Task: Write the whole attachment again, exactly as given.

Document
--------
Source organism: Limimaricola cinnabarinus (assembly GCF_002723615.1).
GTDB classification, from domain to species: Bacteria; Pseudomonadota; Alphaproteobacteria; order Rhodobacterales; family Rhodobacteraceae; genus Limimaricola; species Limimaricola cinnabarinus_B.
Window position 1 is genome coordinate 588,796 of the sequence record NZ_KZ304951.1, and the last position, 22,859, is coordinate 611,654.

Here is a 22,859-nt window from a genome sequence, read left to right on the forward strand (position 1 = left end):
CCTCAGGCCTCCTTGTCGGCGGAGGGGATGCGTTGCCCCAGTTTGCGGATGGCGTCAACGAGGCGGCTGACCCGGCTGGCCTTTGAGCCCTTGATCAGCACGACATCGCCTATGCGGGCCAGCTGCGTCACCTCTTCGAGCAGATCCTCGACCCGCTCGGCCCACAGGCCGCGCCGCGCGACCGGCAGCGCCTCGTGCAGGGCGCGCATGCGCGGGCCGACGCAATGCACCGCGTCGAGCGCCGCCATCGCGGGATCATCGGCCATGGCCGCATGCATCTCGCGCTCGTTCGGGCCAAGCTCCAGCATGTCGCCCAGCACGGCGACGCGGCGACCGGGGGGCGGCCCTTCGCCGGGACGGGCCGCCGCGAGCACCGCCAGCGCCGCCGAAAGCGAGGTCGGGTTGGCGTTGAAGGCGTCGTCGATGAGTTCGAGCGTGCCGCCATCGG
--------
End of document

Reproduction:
Source organism: Limimaricola cinnabarinus (assembly GCF_002723615.1).
GTDB classification, from domain to species: Bacteria; Pseudomonadota; Alphaproteobacteria; order Rhodobacterales; family Rhodobacteraceae; genus Limimaricola; species Limimaricola cinnabarinus_B.
Window position 1 is genome coordinate 588,796 of the sequence record NZ_KZ304951.1, and the last position, 22,859, is coordinate 611,654.

Here is a 22,859-nt window from a genome sequence, read left to right on the forward strand (position 1 = left end):
CCTCAGGCCTCCTTGTCGGCGGAGGGGATGCGTTGCCCCAGTTTGCGGATGGCGTCAACGAGGCGGCTGACCCGGCTGGCCTTTGAGCCCTTGATCAGCACGACATCGCCTATGCGGGCCAGCTGCGTCACCTCTTCGAGCAGATCCTCGACCCGCTCGGCCCACAGGCCGCGCCGCGCGACCGGCAGCGCCTCGTGCAGGGCGCGCATGCGCGGGCCGACGCAATGCACCGCGTCGAGCGCCGCCATCGCGGGATCATCGGCCATGGCCGCATGCATCTCGCGCTCGTTCGGGCCAAGCTCCAGCATGTCGCCCAGCACGGCGACGCGGCGACCGGGGGGCGGCCCTTCGCCGGGACGGGCCGCCGCGAGCACCGCCAGCGCCGCCGAAAGCGAGGTCGGGTTGGCGTTGAAGGCGTCGTCGATGAGTTCGAGCGTGCCGCCATCGG